Eliot L. Spitzer withdrew all remaining criminal charges Wednesday against Theodore C. Sihpol III, the former Banc of America Securities LLC trader who last spring forced the New York attorney general to take him to trial and won a dramatic acquittal on charges of illegal after-hours trading.

Wednesday's action, in New York state court, came hours after the Securities and Exchange Commission announced that Sihpol had settled related civil securities fraud charges and agreed to pay a $200,000 fine and be banned from the securities industry for five years.

The twin deals mark the end of complicated negotiations between Sihpol's lawyers and regulators and something of a retreat for Spitzer, who had said he would retry Sihpol unless he admitted wrongdoing in his deal with the SEC.

Under the terms of the SEC deal, Sihpol agreed to findings that from 2001 to 2003 he helped a hedge fund and Bank of America customer, Canary Capital Partners LLC, illegally trade mutual funds after the stock market had closed and that he falsified records. But, as is customary in SEC settlements, Sihpol agreed to the terms without admitting or denying wrongdoing.

Instead, in an appearance before a New York state judge, Sihpol made this statement: "I now recognize and regret that my conduct helped give Canary Capital an unfair trading advantage over other Bank of America mutual fund shareholders."

The case against Sihpol was part of a broader investigation of charges that mutual funds allowed favored clients to trade after hours and profit from late-breaking news at the expense of other shareholders. Last year, Bank of America Corp. agreed to pay $375 million to settle a related SEC case. A Bank of America spokeswoman yesterday declined to comment on the outcome of the Sihpol case.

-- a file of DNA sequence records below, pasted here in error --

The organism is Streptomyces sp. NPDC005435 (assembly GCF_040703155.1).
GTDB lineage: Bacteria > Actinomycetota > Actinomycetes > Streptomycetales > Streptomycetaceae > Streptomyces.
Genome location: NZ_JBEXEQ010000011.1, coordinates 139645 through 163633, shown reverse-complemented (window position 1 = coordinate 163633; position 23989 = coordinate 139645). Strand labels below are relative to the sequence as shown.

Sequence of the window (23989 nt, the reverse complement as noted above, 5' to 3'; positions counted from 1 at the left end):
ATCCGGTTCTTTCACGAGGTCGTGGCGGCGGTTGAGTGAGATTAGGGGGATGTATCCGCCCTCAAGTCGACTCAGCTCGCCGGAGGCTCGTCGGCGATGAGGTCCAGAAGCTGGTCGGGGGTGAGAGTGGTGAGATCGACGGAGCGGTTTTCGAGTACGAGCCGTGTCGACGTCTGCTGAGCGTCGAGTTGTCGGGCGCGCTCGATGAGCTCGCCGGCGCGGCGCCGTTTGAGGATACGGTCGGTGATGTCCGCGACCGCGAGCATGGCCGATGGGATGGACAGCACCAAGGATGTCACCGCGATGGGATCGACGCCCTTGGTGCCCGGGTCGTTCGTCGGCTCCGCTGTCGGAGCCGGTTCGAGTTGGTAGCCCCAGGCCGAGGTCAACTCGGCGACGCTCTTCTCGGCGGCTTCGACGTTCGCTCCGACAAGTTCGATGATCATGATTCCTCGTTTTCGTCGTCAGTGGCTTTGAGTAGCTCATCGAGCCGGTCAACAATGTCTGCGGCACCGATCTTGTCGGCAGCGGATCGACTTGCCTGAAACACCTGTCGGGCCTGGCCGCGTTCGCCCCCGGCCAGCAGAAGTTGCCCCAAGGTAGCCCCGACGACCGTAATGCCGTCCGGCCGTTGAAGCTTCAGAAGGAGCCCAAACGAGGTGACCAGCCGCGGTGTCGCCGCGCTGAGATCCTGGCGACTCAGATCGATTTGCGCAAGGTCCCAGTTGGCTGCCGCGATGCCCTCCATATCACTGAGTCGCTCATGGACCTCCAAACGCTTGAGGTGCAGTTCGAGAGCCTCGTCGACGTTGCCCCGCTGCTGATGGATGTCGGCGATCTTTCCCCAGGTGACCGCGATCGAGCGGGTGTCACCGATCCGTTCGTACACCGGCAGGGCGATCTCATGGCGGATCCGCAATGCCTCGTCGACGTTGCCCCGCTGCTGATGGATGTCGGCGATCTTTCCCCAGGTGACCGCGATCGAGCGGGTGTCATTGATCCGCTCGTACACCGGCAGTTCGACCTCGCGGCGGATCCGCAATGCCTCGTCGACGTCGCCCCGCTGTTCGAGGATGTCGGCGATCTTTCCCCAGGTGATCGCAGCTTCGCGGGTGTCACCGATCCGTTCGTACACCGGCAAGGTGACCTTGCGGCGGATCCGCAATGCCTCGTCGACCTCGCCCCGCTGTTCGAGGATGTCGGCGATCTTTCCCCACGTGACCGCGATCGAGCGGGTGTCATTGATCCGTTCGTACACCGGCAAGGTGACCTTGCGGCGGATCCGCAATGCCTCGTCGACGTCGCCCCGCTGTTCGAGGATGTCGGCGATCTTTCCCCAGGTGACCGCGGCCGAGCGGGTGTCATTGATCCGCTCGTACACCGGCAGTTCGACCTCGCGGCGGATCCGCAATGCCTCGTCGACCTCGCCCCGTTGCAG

Sihpol is so far the only criminal defendant in a high-profile fraud case to force Spitzer to prove his charges at trial. Other defendants in investigations into fraudulent stock research on Wall Street, abuses in the mutual fund industry, and alleged bid-rigging and questionable accounting in the insurance industry resolved charges with guilty pleas or civil settlements. Some legal experts have criticized Spitzer's tactics, saying the attorney general improperly uses the threat of criminal penalties to coerce civil settlements.

Sihpol's decision to go to trial paid off in June when a jury acquitted him on most of the charges. It remained deadlocked on four. On those the jury had voted 11 to 1 to acquit, according to Sihpol's lawyer, C. Evan Stewart.

Stewart said that Wednesday was a "good day" for his client.

"Today, Ted resolved all of his outstanding issues with the government," Stewart said. "As a result of these matters, Ted is now free to go and do something different with the rest of his life without any government issues hanging over his head."

Darren Dopp, a spokesman for Spitzer's office, said that in light of the SEC penalties and Sihpol's court statement, "we believe the interests of justice have been served and that no further proceedings are necessary."

Mark K. Schonfeld, regional director of the SEC's Northeast office, said the outcome represents a "substantial sanction" against Sihpol and an "appropriate resolution" of the agency's case.

Some legal experts said yesterday's outcome calls into question whether Spitzer should have brought criminal charges at all, especially given the murky state of the law on after-hours trading.

"The resolution of the case on such favorable terms for the defense certainly calls into question whether Sihpol should have been indicted in the first place," said Evan T. Barr, a former federal prosecutor and a partner with Steptoe & Johnson LLP in New York.

But John Carroll, another former federal prosecutor and partner with Clifford Chance LLP in New York, said the resolution was not surprising given the attorney general's need to conserve scarce resources.

"What drives everybody post-verdict, post-hung-jury, is a desire to wrap it up and move on," he said.

Theodore C. Sihpol III settled with the SEC, agreeing to a $200,000 fine and a five-year industry ban.